Ready to Make an Offer?
When you’re ready to make an offer on a home there’s a lot of work to do. Below you’ll find an overview of what you need to know and the documents that you should include in your offer.
Your agent should reach out to the seller’s agent for information about the status of the property including whether or not there are other offers on the property and any specific items that may be of importance to the seller.
As a general rule, if a property is new to market or has recently reduced the asking price significantly then you should expect that the home will sell for close to the asking price. If there are other offers on the home then it’s extremely likely that the home will sell for the asking price or more.
Before you decide to make an offer, visit the Megan’s Law website for information about registered sex offenders that may live nearby.
Estimate of Value
Look at the most similar recently sold homes in the neighborhood and the state of the market to determine an estimate of value for the home. We’ll use this information to determine your offer price. The asking price may be below, at, or above the estimated value.
The following paperwork will be included with most offers. Here are brief summaries of the documents that we’ll use . . .
Consumer Notice & Buyer Agency Agreement
The Consumer Notice explains the various types of representation allowed in PA including Buyer Agency, Seller Agency, and Dual Agency.
The Buyer Agency Agreement makes me your real estate agent and details the terms of our Agreement. The Buyer Agency Agreement will typically be for a term of 6 months. The costs will be 2.5% of the sale price. This fee is typically paid by the seller and their broker. There will be a $250 fee that you’ll pay at settlement which is included to cover administrative costs associated with the property purchase.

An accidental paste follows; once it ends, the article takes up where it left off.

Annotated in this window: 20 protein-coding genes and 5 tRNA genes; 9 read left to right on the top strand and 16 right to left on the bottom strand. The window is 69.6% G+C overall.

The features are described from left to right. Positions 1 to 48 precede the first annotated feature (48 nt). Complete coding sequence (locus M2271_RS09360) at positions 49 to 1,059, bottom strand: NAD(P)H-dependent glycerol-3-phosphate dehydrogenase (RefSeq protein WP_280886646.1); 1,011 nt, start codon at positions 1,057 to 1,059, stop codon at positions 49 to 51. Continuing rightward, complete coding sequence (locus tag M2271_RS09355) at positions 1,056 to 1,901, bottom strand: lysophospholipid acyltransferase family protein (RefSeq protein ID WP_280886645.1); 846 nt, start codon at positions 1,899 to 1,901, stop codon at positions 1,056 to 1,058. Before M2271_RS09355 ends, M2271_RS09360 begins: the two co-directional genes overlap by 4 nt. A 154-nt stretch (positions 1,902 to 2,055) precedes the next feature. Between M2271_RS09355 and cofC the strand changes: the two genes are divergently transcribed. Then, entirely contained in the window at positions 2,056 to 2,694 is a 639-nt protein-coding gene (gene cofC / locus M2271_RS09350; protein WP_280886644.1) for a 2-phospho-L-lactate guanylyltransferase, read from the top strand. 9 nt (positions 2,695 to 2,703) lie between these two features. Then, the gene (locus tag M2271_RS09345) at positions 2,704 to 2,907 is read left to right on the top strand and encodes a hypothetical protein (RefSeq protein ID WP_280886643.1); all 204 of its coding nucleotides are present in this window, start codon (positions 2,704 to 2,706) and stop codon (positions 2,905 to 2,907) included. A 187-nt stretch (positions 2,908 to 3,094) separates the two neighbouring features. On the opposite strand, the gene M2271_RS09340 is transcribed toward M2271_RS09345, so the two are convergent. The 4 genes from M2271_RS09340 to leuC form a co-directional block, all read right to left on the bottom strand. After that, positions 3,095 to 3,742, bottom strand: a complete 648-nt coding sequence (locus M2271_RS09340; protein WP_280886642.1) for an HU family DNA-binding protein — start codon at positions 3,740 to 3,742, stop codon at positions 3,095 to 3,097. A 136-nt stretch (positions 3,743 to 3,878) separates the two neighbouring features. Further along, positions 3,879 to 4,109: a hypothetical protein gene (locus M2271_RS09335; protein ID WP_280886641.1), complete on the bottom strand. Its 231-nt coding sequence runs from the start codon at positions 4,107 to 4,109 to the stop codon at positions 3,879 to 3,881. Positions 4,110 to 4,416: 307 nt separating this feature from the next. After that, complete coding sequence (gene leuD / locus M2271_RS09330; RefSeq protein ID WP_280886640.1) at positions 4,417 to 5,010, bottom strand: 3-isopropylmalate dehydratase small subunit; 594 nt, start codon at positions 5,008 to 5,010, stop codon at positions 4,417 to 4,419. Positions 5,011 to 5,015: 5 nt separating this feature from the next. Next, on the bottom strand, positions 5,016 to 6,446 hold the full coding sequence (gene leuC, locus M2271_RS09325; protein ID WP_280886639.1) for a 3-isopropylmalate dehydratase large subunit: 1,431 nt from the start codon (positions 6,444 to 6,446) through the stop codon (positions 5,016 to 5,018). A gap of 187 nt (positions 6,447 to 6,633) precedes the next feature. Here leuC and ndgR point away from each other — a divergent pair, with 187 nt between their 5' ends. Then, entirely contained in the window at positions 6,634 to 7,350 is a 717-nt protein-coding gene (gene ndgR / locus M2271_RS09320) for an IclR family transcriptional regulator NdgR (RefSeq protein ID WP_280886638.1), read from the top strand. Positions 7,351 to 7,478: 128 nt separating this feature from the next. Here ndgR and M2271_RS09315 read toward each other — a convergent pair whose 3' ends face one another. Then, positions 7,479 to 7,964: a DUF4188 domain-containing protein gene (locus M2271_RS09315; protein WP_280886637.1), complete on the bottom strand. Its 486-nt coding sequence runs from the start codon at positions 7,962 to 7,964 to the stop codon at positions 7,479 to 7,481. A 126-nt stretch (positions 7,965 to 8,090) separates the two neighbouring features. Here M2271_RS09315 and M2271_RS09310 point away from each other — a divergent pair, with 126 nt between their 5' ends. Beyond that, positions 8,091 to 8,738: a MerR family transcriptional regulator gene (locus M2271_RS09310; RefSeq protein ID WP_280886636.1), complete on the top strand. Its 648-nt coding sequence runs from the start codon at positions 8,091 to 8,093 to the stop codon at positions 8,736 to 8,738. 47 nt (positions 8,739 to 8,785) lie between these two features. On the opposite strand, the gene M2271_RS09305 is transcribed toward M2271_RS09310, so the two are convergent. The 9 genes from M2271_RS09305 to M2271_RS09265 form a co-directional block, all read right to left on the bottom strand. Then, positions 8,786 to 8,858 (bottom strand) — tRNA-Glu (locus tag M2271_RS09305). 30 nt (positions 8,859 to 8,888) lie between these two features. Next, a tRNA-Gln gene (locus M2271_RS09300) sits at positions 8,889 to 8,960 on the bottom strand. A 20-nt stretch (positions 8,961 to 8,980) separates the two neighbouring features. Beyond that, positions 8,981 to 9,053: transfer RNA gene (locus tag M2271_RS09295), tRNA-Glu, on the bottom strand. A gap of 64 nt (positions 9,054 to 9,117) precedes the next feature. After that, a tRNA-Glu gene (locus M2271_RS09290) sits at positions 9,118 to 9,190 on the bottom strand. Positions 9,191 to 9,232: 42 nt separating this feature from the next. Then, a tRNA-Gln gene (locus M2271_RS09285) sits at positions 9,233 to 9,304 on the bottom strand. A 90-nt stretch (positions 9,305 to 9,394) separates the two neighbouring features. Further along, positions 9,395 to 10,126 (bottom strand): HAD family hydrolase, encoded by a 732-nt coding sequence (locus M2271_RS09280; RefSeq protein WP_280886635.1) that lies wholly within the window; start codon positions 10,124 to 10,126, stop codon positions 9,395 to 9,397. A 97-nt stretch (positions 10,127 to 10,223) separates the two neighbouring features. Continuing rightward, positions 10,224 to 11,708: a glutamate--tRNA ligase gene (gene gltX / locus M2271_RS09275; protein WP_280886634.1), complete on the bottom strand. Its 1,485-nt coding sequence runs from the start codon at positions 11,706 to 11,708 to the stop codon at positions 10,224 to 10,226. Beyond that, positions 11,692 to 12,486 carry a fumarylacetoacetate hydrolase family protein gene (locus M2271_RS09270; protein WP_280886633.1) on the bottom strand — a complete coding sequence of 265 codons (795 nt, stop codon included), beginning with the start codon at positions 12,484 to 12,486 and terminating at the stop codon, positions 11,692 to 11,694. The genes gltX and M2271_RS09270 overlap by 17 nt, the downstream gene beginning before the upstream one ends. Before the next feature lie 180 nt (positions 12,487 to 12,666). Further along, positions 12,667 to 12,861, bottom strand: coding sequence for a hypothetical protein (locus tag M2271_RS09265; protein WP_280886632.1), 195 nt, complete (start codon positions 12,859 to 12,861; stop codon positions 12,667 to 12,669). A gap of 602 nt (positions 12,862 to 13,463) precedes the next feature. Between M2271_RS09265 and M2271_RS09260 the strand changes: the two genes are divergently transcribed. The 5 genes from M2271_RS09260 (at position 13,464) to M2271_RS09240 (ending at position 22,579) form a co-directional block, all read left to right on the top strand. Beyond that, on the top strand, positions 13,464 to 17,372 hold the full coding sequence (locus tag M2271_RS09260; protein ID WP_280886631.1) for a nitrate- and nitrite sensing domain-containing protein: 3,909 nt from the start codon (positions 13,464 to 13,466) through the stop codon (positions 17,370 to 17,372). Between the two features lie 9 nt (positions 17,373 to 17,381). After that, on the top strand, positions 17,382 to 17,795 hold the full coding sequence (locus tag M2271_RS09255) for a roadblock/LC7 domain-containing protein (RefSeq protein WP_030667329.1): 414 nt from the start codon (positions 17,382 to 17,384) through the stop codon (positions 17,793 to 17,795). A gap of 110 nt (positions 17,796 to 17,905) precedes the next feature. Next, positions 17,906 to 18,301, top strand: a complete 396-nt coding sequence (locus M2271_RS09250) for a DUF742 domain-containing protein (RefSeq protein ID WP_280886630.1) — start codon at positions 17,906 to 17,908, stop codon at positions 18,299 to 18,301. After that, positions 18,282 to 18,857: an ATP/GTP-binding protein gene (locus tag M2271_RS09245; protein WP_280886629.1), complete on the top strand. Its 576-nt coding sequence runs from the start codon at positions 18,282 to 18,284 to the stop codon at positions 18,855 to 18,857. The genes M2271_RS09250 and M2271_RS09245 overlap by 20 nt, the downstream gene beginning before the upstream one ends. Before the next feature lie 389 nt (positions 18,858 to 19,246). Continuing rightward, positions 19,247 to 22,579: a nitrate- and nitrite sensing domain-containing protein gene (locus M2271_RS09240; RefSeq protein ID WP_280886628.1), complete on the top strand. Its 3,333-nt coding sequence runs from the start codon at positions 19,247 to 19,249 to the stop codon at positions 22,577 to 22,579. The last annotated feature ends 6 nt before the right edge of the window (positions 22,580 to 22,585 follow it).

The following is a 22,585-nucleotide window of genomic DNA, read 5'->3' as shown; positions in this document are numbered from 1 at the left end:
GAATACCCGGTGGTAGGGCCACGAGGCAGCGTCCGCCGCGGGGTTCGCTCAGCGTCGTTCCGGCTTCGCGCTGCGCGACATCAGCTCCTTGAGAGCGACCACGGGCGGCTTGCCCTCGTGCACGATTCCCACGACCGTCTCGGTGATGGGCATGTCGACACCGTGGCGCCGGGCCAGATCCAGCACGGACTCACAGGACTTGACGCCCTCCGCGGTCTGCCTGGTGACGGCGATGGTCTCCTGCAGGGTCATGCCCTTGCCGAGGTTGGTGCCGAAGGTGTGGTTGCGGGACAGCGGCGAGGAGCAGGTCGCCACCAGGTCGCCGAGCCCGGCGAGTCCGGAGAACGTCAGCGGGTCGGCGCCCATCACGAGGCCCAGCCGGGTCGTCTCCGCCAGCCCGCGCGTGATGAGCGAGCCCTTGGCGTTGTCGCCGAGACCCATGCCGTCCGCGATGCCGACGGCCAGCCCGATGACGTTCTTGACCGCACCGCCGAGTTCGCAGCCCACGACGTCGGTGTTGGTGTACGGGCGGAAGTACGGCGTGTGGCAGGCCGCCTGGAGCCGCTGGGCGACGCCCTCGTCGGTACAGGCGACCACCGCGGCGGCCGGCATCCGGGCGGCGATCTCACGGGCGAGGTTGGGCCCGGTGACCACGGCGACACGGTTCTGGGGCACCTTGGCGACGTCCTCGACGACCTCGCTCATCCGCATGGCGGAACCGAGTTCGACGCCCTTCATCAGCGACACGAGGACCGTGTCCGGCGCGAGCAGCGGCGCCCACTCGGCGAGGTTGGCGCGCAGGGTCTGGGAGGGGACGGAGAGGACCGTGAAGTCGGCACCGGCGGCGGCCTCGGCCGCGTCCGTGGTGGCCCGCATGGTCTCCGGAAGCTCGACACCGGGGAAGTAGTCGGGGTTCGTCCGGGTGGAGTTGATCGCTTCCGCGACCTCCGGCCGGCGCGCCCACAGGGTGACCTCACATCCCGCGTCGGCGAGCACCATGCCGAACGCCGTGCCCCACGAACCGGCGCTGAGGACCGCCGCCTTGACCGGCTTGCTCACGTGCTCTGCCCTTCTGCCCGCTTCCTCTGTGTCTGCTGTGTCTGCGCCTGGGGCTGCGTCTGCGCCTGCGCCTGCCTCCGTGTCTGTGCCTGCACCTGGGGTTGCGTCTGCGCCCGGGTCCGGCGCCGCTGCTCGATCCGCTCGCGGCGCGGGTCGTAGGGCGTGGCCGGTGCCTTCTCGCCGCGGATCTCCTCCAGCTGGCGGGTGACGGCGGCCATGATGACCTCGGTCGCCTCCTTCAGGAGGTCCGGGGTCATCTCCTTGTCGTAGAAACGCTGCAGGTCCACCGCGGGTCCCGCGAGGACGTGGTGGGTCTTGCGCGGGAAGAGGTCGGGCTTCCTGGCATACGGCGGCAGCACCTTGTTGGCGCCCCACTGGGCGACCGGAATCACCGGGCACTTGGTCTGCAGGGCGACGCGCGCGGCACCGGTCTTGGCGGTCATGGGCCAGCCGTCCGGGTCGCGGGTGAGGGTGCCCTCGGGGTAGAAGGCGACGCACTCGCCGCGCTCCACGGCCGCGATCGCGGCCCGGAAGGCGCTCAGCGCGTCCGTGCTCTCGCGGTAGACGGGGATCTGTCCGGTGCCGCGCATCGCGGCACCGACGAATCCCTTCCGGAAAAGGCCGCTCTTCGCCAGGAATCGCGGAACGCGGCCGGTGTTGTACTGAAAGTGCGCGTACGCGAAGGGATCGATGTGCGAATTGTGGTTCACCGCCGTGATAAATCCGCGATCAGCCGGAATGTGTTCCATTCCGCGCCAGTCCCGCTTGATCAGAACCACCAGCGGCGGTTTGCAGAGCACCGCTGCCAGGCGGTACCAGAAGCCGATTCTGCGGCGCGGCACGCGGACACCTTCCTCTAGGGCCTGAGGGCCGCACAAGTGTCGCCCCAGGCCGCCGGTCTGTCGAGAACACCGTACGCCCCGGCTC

Your lender will provide a Mortgage Pre-Approval Letter that shows the amount of the offer price or greater, the type of loan, and the estimated interest rate. If you haven’t yet spoken with a lender for mortgage pre-approval you should do that right away as it can take several days or more to get the letter and you won’t want to miss out on a great home because we’re waiting on the letter. You can find my list of trusted lenders here.
Buyer’s Financial Information
This document will detail your financial information including your income, assets, and debts. You will need to show liquid assets, ie, cash, available to cover your closing costs and down payment that will be due at settlement. For example, if your down payment and closing costs are estimated at $4o,000 you’ll need to show that you have a minimum of $40,000 available.
Estimated Closing Costs
I’ll provide you with an estimate of your closing costs and monthly payments. The estimate will include typical inspection costs, your down payment, title insurance, mortgage fees, and closing fees. Your monthly payments will be estimated at .5% more than the interest rate provided by your lender to allow for fluctuations in the market between now and the time that your interest rate is locked in (interest rates can’t be locked until you have a completed purchase contract with the seller).
Note: Your lender is the most accurate source of information on costs and they may have information that I won’t have access to.
Deposit Money Notice to Buyer
The Deposit Money Notice states that your earnest deposit, money paid prior to the settlement that will be put toward your down payment and closing costs, will be deposited into a licensed real estate broker’s escrow account.
Seller’s Property Disclosure
Most sellers are required to disclose the condition of the home to their knowledge. The Seller’s Property Disclosure is used to provide this information.
The Lead-Paint Addendum notes whether or not the seller has tested for lead-paint in the home and whether or not they have a written record of any lead-paint tests. This is only used for homes built prior to 1978.
Social Security Number Authorization
The Social Security Number Authorization provides the broker and title company with authorization to check your social security for information such as outstanding child support that would need to be cleared prior to making a home purchase.
Agreement of Sale
The Agreement of Sale is the main offer. If signed as-is by the seller, or signed after negotiated changes are made, it will become the purchase contract between you and the seller. For information on what’s included in the Agreement of Sale, click here.